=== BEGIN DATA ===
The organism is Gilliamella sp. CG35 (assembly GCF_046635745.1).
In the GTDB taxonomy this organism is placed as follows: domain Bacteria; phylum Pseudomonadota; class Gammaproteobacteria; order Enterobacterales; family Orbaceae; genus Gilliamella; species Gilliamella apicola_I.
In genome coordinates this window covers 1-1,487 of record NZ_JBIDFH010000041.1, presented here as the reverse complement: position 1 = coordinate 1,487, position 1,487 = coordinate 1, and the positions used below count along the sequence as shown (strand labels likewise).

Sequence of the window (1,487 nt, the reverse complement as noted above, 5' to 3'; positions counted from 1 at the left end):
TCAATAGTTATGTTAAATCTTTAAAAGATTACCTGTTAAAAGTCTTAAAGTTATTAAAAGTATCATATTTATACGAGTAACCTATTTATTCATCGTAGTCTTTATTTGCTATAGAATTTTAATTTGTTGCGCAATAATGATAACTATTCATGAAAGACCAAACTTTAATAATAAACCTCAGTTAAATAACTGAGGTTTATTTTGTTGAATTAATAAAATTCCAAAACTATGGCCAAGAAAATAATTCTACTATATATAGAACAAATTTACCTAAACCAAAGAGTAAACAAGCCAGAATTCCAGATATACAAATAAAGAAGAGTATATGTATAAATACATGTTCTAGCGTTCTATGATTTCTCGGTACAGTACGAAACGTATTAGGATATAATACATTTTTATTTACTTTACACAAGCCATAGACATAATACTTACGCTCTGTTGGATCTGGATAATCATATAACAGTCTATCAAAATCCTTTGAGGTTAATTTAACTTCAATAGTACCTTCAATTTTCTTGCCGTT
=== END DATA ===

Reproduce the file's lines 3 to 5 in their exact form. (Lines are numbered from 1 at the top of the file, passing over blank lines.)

In genome coordinates this window covers 1-1,487 of record NZ_JBIDFH010000041.1, presented here as the reverse complement: position 1 = coordinate 1,487, position 1,487 = coordinate 1, and the positions used below count along the sequence as shown (strand labels likewise).

Sequence of the window (1,487 nt, the reverse complement as noted above, 5' to 3'; positions counted from 1 at the left end):
TCAATAGTTATGTTAAATCTTTAAAAGATTACCTGTTAAAAGTCTTAAAGTTATTAAAAGTATCATATTTATACGAGTAACCTATTTATTCATCGTAGTCTTTATTTGCTATAGAATTTTAATTTGTTGCGCAATAATGATAACTATTCATGAAAGACCAAACTTTAATAATAAACCTCAGTTAAATAACTGAGGTTTATTTTGTTGAATTAATAAAATTCCAAAACTATGGCCAAGAAAATAATTCTACTATATATAGAACAAATTTACCTAAACCAAAGAGTAAACAAGCCAGAATTCCAGATATACAAATAAAGAAGAGTATATGTATAAATACATGTTCTAGCGTTCTATGATTTCTCGGTACAGTACGAAACGTATTAGGATATAATACATTTTTATTTACTTTACACAAGCCATAGACATAATACTTACGCTCTGTTGGATCTGGATAATCATATAACAGTCTATCAAAATCCTTTGAGGTTAATTTAACTTCAATAGTACCTTCAATTTTCTTGCCGTT